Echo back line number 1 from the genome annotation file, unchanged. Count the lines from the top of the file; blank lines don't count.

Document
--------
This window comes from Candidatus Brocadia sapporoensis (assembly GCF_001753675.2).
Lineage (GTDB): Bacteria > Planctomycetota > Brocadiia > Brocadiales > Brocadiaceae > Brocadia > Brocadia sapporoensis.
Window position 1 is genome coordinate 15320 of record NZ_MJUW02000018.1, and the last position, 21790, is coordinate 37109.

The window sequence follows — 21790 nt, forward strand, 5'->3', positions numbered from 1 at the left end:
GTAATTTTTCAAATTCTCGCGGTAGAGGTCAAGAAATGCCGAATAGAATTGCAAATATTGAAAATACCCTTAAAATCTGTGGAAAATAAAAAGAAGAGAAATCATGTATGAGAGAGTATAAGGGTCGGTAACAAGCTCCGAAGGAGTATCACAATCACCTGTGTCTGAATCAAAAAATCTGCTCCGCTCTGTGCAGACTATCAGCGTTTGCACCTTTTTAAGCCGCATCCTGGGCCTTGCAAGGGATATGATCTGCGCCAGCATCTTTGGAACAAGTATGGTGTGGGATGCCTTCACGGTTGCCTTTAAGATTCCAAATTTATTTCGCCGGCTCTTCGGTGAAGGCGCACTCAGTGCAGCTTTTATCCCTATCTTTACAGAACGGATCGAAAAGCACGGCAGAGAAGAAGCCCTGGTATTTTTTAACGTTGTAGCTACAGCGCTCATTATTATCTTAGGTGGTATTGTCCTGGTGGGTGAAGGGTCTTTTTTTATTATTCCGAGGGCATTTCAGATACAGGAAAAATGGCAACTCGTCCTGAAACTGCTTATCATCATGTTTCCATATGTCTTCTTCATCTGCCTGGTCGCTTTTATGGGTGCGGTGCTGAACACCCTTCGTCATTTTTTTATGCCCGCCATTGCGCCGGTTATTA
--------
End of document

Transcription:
This window comes from Candidatus Brocadia sapporoensis (assembly GCF_001753675.2).